How Your Hormones Are Affecting Your Workout

Turns out there's a very legit reason for your love-hate relationship with the gym...Illustration by Holly Walsh

Hormones Are Affecting Your Workout Health Fitness  Wellbeing

by Lauren Clark |
Published on

'You’re so hormonal' has long been used as an insult, used to call a woman out on showing any emotion which, rather than being a legitimate feeling is dismissed as being related to her 'time of the month'. But, here's the thing: our hormones don’t stop and start. There are roughly a hundred of them constantly flowing through our bodies at fluctuating levels and doing their thing throughout each and every month of the year. Because of them, our cells and organs tick along nicely helping us to...well...stay alive. Does that mind blowing fact make you feel a 'bit hormonal'? Me too.

A woman's reproductive hormone levels - oestrogen, testosterone and progesterone - will go up and down throughout her monthly cycle. This can mean serious changes to how you feel emotionally and physically, and you might not even realise it's happening. Cherish them for the week of glowy skin, seemingly all-you-can-eat energy and well-timed libido boost. Equally, blame them for that pre-Bumble date breakout, why you feel inexplicably CBA, or for that sudden pit of anxiety you seem to have fallen, head first, in.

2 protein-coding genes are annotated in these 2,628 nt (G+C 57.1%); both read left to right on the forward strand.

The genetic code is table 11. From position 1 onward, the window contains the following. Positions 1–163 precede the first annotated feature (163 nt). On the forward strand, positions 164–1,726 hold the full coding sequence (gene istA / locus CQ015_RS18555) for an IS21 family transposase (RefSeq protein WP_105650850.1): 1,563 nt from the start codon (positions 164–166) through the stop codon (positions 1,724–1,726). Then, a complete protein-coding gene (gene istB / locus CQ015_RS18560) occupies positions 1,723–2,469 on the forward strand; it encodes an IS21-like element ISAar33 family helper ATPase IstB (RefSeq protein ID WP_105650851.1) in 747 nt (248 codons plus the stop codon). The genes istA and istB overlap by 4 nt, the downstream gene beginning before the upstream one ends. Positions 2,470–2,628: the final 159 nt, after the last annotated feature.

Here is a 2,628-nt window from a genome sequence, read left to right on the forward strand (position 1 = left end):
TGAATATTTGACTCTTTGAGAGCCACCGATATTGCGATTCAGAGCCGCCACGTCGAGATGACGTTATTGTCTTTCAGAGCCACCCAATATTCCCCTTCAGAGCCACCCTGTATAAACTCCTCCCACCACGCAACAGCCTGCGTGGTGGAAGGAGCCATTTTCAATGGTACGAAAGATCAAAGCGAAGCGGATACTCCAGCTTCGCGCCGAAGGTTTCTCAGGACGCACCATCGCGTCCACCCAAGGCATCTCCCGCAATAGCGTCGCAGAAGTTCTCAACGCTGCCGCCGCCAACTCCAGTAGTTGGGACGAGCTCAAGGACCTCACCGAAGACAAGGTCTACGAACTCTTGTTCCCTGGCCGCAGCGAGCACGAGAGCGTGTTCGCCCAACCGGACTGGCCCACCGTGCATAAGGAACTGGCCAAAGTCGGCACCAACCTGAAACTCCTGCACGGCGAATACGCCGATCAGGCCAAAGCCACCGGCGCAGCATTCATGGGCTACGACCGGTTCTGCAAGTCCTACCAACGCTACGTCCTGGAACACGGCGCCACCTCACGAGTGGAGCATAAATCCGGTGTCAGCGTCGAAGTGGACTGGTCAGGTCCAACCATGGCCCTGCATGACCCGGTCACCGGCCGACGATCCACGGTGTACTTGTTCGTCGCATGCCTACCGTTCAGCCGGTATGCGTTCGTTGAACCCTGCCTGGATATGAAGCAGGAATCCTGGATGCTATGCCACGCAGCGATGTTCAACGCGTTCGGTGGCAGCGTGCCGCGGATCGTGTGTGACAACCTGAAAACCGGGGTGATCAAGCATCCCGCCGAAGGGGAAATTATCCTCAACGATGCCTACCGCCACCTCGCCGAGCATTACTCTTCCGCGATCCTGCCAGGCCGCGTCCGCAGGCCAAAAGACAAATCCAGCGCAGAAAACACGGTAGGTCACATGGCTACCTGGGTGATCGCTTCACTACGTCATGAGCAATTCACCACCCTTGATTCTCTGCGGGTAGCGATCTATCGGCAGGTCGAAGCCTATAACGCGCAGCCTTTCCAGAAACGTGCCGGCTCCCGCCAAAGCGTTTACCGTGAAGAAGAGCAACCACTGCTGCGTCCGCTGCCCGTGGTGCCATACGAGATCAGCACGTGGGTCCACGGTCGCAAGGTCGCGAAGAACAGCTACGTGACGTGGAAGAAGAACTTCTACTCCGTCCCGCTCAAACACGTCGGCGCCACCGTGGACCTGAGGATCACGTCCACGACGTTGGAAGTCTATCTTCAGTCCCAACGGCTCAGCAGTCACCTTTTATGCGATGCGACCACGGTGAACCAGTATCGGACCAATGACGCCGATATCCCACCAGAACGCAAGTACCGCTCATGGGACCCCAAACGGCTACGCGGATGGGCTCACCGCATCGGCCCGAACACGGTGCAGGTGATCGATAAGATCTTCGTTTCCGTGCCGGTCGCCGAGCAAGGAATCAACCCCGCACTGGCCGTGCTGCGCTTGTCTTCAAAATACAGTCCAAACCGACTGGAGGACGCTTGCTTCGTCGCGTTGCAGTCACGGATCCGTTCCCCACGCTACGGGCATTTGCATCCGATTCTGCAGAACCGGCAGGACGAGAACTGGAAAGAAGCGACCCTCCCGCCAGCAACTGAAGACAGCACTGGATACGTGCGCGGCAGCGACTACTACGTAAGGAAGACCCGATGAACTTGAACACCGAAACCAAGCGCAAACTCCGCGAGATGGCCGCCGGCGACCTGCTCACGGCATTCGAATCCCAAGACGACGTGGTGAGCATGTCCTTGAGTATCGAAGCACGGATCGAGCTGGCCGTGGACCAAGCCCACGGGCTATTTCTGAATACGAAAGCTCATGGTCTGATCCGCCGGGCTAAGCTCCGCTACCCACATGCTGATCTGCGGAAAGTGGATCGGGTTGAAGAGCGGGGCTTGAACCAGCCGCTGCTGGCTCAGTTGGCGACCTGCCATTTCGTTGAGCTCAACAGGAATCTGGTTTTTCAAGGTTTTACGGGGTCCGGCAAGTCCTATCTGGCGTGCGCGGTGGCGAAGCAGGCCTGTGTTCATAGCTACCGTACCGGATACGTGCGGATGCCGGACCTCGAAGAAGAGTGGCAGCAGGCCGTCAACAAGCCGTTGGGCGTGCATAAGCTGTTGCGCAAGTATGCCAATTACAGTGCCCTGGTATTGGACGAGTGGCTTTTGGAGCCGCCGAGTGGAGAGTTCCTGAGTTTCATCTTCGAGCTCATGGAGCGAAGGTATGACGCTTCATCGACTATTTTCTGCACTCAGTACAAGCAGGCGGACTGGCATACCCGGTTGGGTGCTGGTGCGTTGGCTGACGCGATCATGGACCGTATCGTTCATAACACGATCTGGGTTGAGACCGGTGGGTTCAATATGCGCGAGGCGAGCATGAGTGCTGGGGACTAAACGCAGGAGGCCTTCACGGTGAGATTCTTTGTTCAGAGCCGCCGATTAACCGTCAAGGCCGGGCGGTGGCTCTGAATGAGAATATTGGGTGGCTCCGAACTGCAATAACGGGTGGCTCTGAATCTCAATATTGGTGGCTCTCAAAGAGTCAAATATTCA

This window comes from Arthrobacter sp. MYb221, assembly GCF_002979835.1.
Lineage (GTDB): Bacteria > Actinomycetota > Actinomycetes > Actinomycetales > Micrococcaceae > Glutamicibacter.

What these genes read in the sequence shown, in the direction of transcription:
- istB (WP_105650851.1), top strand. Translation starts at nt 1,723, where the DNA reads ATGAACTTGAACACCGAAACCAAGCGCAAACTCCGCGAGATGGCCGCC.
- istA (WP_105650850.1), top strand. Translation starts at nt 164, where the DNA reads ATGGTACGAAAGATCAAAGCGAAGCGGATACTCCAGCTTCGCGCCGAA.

Increasingly, we’re beginning to realise that our hormones have a lot to do with how effectively we can exercise too. 'Hormone levels change throughout the month, and this variation can affect your ability to exercise,' says Dr Sohere Roked, a GP and hormone specialist. In fact, they’ve become something of a wellness buzzword and, as knowledge of hormones advances (FYI: they were only discovered a mere century and a bit ago), experts are beginning to understand their influence on fitness, and are paying more attention to them than ever before.

Remember Chinese Olympic swimmer Fu Yuanhui? She hit headlines after saying her slightly worse than normal performance was down to getting her period. For women, knowing how your menstrual cycle might influence your gym schedule can be particularly helpful. It can determine whether you’re able to squat that extra 5kg, or if you should just call it a day after 10 minutes. We’ve all been there - frustrated at why our bodies seem to be fighting us - and knowing when to ease off on your pursuit of abs and focus on your mind instead is so important. We also all remember 'the chat' we got in year 9 PE: ''re period is not an excuse to be signed off games.'

So, here’s what your body is trying to tell you at each phase of your natural cycle (if you use the Pill, it’s a slightly different story) - and how you can plan a workout to match.

So, I’ve just come on - licence to chill and binge watch 13 Reasons Why, right?

Wrong. 'There’s no medical reason why you shouldn’t be able to exercise during your period,' says Dr Catherine Gordon, of the Society for Endocrinology. 'In fact, for many women, it can help ease symptoms of dysmenorrhea - that’s pelvic pain that comes with your period - and PMS.'

According to Gordon, it’s down to another hormone - endorphin - which is the body’s natural painkiller that’s related to morphine. It’s released during exercise and is what causes that famous ‘runner’s high’. Which makes sense because, in research published in the Iranian Journal of Nursing and Midwifery Research, aerobic exercise is particularly good for relieving PMS. So try swapping paracetamol for a few km instead. It’s what many of the pros do too. Research of 241 athletes, which questioned them about how their period affected their day job, revealed that 63 per cent of them said their pain decreased during training.